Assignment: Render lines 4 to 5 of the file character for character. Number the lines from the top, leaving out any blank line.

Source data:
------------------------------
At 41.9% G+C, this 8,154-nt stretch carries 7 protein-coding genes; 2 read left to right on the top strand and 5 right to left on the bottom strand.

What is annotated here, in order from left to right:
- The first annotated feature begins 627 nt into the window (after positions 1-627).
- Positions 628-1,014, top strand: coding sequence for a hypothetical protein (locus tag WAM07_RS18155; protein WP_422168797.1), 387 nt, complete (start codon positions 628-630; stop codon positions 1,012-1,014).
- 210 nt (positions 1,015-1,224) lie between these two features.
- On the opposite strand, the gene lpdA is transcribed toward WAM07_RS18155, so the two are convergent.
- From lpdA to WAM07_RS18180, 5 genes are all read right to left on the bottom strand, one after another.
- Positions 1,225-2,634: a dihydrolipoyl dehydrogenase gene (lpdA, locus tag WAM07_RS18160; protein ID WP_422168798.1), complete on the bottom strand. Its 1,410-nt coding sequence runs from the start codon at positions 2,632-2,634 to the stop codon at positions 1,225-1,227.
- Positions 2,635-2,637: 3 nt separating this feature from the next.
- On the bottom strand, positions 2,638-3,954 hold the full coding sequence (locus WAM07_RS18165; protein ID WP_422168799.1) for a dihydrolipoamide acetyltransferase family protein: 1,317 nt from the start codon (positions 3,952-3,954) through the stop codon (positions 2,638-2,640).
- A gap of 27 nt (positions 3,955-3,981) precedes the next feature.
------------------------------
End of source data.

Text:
- Positions 628-1,014, top strand: coding sequence for a hypothetical protein (locus tag WAM07_RS18155; protein WP_422168797.1), 387 nt, complete (start codon positions 628-630; stop codon positions 1,012-1,014).
- 210 nt (positions 1,015-1,224) lie between these two features.